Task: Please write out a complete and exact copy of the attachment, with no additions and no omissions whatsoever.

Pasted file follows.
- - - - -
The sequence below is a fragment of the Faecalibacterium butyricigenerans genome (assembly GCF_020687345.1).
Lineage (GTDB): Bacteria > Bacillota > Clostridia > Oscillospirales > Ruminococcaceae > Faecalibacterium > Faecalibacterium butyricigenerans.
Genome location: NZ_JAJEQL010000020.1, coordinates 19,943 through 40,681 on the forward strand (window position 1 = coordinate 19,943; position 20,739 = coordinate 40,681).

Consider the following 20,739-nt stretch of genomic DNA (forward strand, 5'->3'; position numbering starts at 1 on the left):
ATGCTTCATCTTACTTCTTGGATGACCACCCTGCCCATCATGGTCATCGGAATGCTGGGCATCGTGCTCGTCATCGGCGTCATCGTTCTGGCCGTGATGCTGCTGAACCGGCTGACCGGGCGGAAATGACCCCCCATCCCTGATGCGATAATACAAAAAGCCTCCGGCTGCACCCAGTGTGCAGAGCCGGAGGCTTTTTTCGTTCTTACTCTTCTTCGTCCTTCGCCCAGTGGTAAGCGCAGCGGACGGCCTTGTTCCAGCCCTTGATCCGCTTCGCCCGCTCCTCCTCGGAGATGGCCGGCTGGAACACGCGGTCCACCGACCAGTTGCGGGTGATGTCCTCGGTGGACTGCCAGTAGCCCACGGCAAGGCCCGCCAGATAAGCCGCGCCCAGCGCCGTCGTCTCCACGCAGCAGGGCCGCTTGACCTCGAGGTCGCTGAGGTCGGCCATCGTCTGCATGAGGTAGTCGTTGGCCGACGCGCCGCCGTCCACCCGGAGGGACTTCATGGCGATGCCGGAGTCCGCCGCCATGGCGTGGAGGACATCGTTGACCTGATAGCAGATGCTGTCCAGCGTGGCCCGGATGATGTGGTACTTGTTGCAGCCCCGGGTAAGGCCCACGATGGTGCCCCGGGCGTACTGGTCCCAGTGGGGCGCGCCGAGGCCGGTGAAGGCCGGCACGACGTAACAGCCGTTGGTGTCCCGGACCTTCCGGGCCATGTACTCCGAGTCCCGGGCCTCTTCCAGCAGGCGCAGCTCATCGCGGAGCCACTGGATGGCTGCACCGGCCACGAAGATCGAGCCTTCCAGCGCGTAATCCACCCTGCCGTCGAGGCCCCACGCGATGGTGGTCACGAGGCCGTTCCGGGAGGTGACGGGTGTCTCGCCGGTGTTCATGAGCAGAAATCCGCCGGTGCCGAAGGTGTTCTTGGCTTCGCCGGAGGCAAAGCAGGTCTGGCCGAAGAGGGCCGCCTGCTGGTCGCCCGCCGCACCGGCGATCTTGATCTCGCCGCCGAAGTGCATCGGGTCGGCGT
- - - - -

The sequence below is a fragment of the Faecalibacterium butyricigenerans genome (assembly GCF_020687345.1).
Lineage (GTDB): Bacteria > Bacillota > Clostridia > Oscillospirales > Ruminococcaceae > Faecalibacterium > Faecalibacterium butyricigenerans.
Genome location: NZ_JAJEQL010000020.1, coordinates 19,943 through 40,681 on the forward strand (window position 1 = coordinate 19,943; position 20,739 = coordinate 40,681).

Consider the following 20,739-nt stretch of genomic DNA (forward strand, 5'->3'; position numbering starts at 1 on the left):
ATGCTTCATCTTACTTCTTGGATGACCACCCTGCCCATCATGGTCATCGGAATGCTGGGCATCGTGCTCGTCATCGGCGTCATCGTTCTGGCCGTGATGCTGCTGAACCGGCTGACCGGGCGGAAATGACCCCCCATCCCTGATGCGATAATACAAAAAGCCTCCGGCTGCACCCAGTGTGCAGAGCCGGAGGCTTTTTTCGTTCTTACTCTTCTTCGTCCTTCGCCCAGTGGTAAGCGCAGCGGACGGCCTTGTTCCAGCCCTTGATCCGCTTCGCCCGCTCCTCCTCGGAGATGGCCGGCTGGAACACGCGGTCCACCGACCAGTTGCGGGTGATGTCCTCGGTGGACTGCCAGTAGCCCACGGCAAGGCCCGCCAGATAAGCCGCGCCCAGCGCCGTCGTCTCCACGCAGCAGGGCCGCTTGACCTCGAGGTCGCTGAGGTCGGCCATCGTCTGCATGAGGTAGTCGTTGGCCGACGCGCCGCCGTCCACCCGGAGGGACTTCATGGCGATGCCGGAGTCCGCCGCCATGGCGTGGAGGACATCGTTGACCTGATAGCAGATGCTGTCCAGCGTGGCCCGGATGATGTGGTACTTGTTGCAGCCCCGGGTAAGGCCCACGATGGTGCCCCGGGCGTACTGGTCCCAGTGGGGCGCGCCGAGGCCGGTGAAGGCCGGCACGACGTAACAGCCGTTGGTGTCCCGGACCTTCCGGGCCATGTACTCCGAGTCCCGGGCCTCTTCCAGCAGGCGCAGCTCATCGCGGAGCCACTGGATGGCTGCACCGGCCACGAAGATCGAGCCTTCCAGCGCGTAATCCACCCTGCCGTCGAGGCCCCACGCGATGGTGGTCACGAGGCCGTTCCGGGAGGTGACGGGTGTCTCGCCGGTGTTCATGAGCAGAAATCCGCCGGTGCCGAAGGTGTTCTTGGCTTCGCCGGAGGCAAAGCAGGTCTGGCCGAAGAGGGCCGCCTGCTGGTCGCCCGCCGCACCGGCGATCTTGATCTCGCCGCCGAAGTGCATCGGGTCGGCGT